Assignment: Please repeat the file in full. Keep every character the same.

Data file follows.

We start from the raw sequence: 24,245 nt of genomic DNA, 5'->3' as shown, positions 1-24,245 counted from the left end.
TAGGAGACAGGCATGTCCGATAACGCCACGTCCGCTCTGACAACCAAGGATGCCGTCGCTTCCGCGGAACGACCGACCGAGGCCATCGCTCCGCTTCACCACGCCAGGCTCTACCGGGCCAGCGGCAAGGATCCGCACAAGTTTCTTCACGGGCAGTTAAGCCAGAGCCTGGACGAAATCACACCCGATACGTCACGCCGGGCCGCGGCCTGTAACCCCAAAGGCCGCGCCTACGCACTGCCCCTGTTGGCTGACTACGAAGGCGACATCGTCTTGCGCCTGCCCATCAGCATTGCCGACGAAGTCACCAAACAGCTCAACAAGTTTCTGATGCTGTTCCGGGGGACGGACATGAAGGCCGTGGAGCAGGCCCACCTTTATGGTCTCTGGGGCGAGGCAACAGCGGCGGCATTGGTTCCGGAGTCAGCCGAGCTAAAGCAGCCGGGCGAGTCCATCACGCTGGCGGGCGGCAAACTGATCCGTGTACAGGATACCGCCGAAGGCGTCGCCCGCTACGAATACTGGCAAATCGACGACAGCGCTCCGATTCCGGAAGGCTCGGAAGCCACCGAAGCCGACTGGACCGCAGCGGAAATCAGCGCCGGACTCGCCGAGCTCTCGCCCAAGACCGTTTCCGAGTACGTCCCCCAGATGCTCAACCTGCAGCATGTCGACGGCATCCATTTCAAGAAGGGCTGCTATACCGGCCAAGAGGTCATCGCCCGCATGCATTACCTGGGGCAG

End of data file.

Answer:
We start from the raw sequence: 24,245 nt of genomic DNA, 5'->3' as shown, positions 1-24,245 counted from the left end.
TAGGAGACAGGCATGTCCGATAACGCCACGTCCGCTCTGACAACCAAGGATGCCGTCGCTTCCGCGGAACGACCGACCGAGGCCATCGCTCCGCTTCACCACGCCAGGCTCTACCGGGCCAGCGGCAAGGATCCGCACAAGTTTCTTCACGGGCAGTTAAGCCAGAGCCTGGACGAAATCACACCCGATACGTCACGCCGGGCCGCGGCCTGTAACCCCAAAGGCCGCGCCTACGCACTGCCCCTGTTGGCTGACTACGAAGGCGACATCGTCTTGCGCCTGCCCATCAGCATTGCCGACGAAGTCACCAAACAGCTCAACAAGTTTCTGATGCTGTTCCGGGGGACGGACATGAAGGCCGTGGAGCAGGCCCACCTTTATGGTCTCTGGGGCGAGGCAACAGCGGCGGCATTGGTTCCGGAGTCAGCCGAGCTAAAGCAGCCGGGCGAGTCCATCACGCTGGCGGGCGGCAAACTGATCCGTGTACAGGATACCGCCGAAGGCGTCGCCCGCTACGAATACTGGCAAATCGACGACAGCGCTCCGATTCCGGAAGGCTCGGAAGCCACCGAAGCCGACTGGACCGCAGCGGAAATCAGCGCCGGACTCGCCGAGCTCTCGCCCAAGACCGTTTCCGAGTACGTCCCCCAGATGCTCAACCTGCAGCATGTCGACGGCATCCATTTCAAGAAGGGCTGCTATACCGGCCAAGAGGTCATCGCCCGCATGCATTACCTGGGGCAG